In 2018, astronauts on the International Space Station plugged a 2-mm “hole” in a Soyuz MS-09 vehicle that docked with the station in June of that year. Although the pressure leak never posed an immediate threat to those on board, it caused a bizarre reversal of events that led to Russia opening an investigation to find out if the incident was the result of sabotage.
Per an RIA Novosti article spotted Ars Technica, the Roscosmos space agency recently completed an investigation into the incident and sent the results to Russian police officers, opening the door for them to publish criminal charges. Roscosmos did not say anything official about the cause of the pressure leak, but that did not stop the Russian media from spreading misinformation.
The RIA Novosti the article cites Russian media reports stating that the hole may have been drilled by NASA astronaut Serena Auñón-Chancellor, a member of the ISS crew at the time of the incident. Specifically, towards Russia TASS news agency, state Izvestia the newspaper claimed that the Aunon-Chancellor may have drilled a hole out of “a desire to return to Earth because of a blood clot or a fight with it on the International Space Station”. Citing its own source, TASS claims that “the hole in the weightless state was drilled by a person who is not familiar with the design of the spaceship.”
According to NASA, the possibility that its astronauts were involved in creating a pressure leak does not exist. As Ars Technica notes, NASA knew the location of all of its astronauts before the leak began and at the time it began. None of the American astronauts on the ISS were near the Russian section where the Soyuz was anchored when the air started to leak at the time of the incident. The United States shared this information with Russia when Roscosmos launched its 2018 investigation.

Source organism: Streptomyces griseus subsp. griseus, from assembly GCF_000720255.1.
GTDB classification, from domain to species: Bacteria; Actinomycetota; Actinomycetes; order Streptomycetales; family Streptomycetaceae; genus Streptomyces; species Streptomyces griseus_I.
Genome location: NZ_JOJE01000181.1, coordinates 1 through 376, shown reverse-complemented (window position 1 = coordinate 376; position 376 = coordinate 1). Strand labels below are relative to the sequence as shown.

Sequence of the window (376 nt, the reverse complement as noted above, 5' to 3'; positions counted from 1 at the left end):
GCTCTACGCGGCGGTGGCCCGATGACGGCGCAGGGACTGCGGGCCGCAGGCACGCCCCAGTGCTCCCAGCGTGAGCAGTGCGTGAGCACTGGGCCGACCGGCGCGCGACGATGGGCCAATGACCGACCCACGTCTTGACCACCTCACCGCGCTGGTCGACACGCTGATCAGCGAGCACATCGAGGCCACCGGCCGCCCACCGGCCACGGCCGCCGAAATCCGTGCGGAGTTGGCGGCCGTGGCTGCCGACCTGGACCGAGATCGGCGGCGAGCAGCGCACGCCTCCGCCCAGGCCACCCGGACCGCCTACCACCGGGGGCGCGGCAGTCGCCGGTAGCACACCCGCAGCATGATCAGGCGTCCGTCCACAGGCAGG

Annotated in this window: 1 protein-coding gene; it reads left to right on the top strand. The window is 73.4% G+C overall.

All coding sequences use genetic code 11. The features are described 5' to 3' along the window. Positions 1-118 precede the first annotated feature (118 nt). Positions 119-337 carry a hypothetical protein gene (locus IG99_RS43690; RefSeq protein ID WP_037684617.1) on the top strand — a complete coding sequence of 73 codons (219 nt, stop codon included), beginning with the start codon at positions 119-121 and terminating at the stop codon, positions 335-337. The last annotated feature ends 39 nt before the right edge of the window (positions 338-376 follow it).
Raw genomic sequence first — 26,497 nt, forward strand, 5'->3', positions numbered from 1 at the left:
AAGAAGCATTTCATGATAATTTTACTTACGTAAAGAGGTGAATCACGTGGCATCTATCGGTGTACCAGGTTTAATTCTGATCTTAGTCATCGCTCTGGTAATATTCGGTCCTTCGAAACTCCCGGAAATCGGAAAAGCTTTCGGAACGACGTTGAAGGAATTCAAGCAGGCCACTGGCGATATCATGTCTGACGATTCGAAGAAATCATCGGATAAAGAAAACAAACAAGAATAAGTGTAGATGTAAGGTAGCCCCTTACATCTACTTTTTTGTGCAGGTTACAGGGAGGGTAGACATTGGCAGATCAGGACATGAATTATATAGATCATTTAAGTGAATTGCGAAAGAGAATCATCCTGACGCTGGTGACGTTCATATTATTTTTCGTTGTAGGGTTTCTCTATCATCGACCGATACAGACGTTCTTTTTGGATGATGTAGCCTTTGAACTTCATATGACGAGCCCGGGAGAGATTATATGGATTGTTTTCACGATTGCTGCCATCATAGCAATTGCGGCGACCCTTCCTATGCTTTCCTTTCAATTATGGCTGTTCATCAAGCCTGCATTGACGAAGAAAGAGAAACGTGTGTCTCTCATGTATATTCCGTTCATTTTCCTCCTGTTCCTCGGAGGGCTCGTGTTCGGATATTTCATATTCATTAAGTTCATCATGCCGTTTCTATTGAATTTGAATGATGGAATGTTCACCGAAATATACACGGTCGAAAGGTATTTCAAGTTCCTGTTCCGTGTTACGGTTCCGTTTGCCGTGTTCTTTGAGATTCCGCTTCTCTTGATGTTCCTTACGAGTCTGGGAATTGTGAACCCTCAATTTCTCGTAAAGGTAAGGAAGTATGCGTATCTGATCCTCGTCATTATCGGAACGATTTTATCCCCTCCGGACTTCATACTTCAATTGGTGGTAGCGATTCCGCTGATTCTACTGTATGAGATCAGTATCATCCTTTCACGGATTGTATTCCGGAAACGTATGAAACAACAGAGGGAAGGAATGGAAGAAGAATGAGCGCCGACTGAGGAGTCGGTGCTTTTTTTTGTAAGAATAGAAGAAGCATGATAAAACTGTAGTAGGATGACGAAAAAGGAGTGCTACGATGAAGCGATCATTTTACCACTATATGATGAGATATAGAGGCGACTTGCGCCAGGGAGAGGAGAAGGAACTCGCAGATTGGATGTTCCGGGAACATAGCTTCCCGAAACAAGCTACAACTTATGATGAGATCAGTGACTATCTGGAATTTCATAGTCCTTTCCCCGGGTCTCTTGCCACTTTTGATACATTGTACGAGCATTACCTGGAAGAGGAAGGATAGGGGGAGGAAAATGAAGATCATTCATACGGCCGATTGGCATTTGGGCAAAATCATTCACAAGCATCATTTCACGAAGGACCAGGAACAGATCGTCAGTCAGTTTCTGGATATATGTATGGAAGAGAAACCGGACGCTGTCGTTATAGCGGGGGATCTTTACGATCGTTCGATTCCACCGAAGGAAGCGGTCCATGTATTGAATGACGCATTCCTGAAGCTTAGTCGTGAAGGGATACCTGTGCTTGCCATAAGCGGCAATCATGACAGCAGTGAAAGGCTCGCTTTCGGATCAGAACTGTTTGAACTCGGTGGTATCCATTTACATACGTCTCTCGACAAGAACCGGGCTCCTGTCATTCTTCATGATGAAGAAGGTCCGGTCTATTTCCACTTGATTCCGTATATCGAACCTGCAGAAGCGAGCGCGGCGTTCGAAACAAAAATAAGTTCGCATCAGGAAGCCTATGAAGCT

“These attacks are fake and have no credibility,” said NASA administrator Bill Nelson. “I fully support Serena and stand behind all our astronauts.” We contacted NASA for additional information.
The accusations come at a time when the relationship between NASA and Roscosmos is already strained. On November 15, Russia conducted testing of anti-satellite missiles, which created a field of debris that forced astronauts on the ISS to seek shelter in their spacecraft. The United States condemned the trial, accusing the country of endangering everyone on the ISS, including Russian cosmonauts.
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